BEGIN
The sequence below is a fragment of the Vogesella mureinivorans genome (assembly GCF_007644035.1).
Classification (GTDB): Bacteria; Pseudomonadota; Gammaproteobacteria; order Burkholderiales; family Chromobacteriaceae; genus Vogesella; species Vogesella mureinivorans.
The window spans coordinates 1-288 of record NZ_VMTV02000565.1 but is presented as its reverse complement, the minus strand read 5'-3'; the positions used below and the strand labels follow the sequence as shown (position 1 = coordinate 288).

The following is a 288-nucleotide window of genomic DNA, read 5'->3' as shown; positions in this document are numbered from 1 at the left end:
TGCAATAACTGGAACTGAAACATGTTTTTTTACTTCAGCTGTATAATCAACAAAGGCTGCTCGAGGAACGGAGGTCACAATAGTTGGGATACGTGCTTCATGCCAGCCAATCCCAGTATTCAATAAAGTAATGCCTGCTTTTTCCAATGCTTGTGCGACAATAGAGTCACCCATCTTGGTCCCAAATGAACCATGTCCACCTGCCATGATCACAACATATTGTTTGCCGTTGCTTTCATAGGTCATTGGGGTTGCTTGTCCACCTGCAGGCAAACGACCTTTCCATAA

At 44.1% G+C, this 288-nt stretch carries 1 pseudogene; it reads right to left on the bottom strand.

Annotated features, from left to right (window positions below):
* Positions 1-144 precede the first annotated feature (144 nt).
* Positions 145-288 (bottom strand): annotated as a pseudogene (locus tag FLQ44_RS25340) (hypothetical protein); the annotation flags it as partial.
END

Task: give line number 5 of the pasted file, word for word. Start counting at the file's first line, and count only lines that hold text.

TGCAATAACTGGAACTGAAACATGTTTTTTTACTTCAGCTGTATAATCAACAAAGGCTGCTCGAGGAACGGAGGTCACAATAGTTGGGATACGTGCTTCATGCCAGCCAATCCCAGTATTCAATAAAGTAATGCCTGCTTTTTCCAATGCTTGTGCGACAATAGAGTCACCCATCTTGGTCCCAAATGAACCATGTCCACCTGCCATGATCACAACATATTGTTTGCCGTTGCTTTCATAGGTCATTGGGGTTGCTTGTCCACCTGCAGGCAAACGACCTTTCCATAA